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Power Science Technology

MIT Secretly Built Mega-Efficient Nano Batteries 195

mattnyc99 writes "There was plenty of chatter last week about an MIT announcement that researcher Angela Belcher had developed a way to create virus-based nanoscale batteries to power mini gadgets of the future. In a fascinating followup at Popular Mechanics, Belcher now says that her unpublished work includes full-scale models of the batteries themselves, and that they could power everything from cars and laptops to medical devices and wearable armor. Quoting: 'We haven't ruled out cars. That's a lot of amplification. But right now the thing is trying to make the best material possible, and if we get a really great material, then we have to think about how do you scale it.'"
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MIT Secretly Built Mega-Efficient Nano Batteries

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  • Efficiency? (Score:5, Informative)

    by Reality Master 101 ( 179095 ) <RealityMaster101 AT gmail DOT com> on Friday August 29, 2008 @01:22AM (#24790455) Homepage Journal
    I see nothing in those articles about these batteries being "mega efficient", as the title of this Slashdot post screams. The novelty seems to be the fact that they're grown using viruses and can be applied in thin films.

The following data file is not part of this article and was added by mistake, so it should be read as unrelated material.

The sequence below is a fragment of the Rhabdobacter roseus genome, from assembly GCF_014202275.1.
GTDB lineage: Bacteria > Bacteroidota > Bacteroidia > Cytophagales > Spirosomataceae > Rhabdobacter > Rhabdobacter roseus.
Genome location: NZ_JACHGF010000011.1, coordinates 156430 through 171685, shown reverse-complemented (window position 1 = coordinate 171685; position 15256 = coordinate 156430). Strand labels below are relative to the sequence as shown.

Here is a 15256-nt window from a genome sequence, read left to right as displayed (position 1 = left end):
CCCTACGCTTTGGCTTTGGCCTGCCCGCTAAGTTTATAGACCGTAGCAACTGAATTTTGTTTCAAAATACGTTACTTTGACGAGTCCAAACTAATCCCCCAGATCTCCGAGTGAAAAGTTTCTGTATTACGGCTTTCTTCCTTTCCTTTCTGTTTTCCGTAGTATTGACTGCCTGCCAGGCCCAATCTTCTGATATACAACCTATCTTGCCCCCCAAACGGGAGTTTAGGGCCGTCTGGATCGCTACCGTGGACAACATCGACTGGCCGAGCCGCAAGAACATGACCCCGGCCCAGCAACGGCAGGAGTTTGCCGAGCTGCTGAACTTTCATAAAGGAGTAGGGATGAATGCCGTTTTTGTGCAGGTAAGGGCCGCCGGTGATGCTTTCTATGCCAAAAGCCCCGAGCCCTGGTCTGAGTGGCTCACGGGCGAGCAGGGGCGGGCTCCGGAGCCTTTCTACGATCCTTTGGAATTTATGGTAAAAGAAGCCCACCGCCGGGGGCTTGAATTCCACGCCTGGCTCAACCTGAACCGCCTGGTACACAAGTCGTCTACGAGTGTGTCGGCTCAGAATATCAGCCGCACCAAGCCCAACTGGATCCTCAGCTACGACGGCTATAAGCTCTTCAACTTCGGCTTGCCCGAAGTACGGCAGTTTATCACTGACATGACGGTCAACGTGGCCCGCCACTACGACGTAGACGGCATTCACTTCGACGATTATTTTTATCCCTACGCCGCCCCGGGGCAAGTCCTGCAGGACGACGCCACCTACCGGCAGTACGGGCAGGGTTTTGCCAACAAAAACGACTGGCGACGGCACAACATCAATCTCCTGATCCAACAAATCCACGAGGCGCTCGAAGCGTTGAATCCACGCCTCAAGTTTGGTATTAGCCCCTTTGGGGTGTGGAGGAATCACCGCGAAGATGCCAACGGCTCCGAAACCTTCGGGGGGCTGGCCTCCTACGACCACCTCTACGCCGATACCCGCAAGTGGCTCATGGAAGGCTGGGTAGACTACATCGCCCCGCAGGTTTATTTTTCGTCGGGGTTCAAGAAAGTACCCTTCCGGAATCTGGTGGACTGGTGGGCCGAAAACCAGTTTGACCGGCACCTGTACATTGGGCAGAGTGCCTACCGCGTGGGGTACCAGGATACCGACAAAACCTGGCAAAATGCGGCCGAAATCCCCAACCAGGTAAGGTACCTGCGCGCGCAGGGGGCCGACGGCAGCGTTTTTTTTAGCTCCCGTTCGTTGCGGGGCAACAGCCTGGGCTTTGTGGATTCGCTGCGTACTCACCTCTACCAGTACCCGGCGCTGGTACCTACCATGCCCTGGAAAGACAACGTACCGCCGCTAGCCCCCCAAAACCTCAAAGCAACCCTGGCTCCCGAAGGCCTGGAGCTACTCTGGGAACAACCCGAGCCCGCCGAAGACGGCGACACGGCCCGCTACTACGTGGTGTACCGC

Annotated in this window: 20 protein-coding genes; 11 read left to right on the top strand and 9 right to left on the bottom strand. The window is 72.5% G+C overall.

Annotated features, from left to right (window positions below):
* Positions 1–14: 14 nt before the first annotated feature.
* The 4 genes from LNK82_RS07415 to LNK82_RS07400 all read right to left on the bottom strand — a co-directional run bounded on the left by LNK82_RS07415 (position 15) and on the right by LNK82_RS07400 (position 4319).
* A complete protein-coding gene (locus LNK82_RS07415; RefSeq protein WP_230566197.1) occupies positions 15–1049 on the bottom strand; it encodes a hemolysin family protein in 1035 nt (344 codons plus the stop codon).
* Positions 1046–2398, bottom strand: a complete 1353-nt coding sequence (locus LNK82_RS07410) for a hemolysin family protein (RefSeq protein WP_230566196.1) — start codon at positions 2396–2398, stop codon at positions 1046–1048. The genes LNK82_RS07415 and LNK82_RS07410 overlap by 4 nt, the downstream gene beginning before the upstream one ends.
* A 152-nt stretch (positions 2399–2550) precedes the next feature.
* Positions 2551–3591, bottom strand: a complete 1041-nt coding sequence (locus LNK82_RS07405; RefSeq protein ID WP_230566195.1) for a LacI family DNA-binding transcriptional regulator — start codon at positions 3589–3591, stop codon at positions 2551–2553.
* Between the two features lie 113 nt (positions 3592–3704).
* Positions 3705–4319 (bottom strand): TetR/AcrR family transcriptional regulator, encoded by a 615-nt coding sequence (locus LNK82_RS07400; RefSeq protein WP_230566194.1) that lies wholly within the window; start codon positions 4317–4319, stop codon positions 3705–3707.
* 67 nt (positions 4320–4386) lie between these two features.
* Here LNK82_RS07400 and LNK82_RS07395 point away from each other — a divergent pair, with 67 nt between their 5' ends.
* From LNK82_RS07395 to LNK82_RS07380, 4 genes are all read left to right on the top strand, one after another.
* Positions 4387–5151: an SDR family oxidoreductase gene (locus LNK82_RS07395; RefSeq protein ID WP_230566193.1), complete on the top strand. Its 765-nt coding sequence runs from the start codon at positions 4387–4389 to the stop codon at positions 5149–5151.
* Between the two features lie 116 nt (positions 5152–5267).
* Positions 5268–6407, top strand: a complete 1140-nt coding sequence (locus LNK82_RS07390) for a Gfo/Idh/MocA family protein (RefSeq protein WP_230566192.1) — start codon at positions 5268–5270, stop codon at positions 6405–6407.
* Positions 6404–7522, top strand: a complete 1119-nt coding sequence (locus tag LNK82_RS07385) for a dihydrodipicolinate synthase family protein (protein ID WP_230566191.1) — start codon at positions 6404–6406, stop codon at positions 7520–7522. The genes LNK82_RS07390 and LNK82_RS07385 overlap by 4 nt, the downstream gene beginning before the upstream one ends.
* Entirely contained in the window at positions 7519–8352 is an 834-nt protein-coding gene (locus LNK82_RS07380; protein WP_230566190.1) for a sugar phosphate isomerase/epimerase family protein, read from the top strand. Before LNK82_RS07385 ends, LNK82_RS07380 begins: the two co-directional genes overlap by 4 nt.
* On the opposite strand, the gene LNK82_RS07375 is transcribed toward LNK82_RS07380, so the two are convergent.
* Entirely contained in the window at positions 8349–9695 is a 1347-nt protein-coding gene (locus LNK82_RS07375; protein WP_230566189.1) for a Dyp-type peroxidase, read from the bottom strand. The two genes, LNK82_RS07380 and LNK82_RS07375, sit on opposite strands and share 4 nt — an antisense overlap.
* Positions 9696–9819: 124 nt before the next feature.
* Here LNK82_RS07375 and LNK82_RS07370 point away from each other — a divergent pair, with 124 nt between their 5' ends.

• Re:Efficiency? (Score:4, Informative)

    by clarkkent09 ( 1104833 ) on Friday August 29, 2008 @01:26AM (#24790487)
    It doesn't say anything about any secrecy either, and they haven't actually built anything yet, except full scale models (whatever that means). I guess the only accurate part of the title is that it's something to do with MIT and batteries.
  • Re:Make product (Score:3, Informative)

    by ILuvRamen ( 1026668 ) on Friday August 29, 2008 @01:51AM (#24790605)
    lemme explain why they haven't yet in case you missed how they phrased it. They built a "model" of the battery. They still haven't nailed down how to make the inside part work or how to build a real one. I could take out my legos and build a car battery sized box and say it's a "model" of what a magic battery would look like and say I haven't quite figured out how to make it generate electricity. This isn't news, this is like someone drawing a picture of a flying car and having no idea how to build it or make it fly but releasing a press release anyway.
  • Re:Make product (Score:5, Informative)

    by Chris Burke ( 6130 ) on Friday August 29, 2008 @02:16AM (#24790787) Homepage


    For one, your lego battery wouldn't even work in theory. An actual scientific model is supposed to represent what would work as well as possible.

    For two, they aren't just using a model. They've actual built components of this.

    A much-buzzed-about paper published in the Proceedings of the National Academy of Sciences earlier this month details the team's success in creating two of the three parts of a working battery--the positively charged anode and the electrolyte. But team leader Angela Belcher told PM Wednesday that the team has been seriously working on cathode technology for the past year, creating several complete prototypes. "

    The M13 viruses used by the team can't reproduce by themselves and are only capable of infecting bacteria. At just 880 nanometers long--500 times smaller than a grain of salt--the bugs allow researchers to work at room temperatures and pressures with molecular precision, using and wasting fewer hazardous materials in the process. Now that they've demonstrated the construction of such tiny electronic components is possible, the challenge facing researchers is how to make them practical."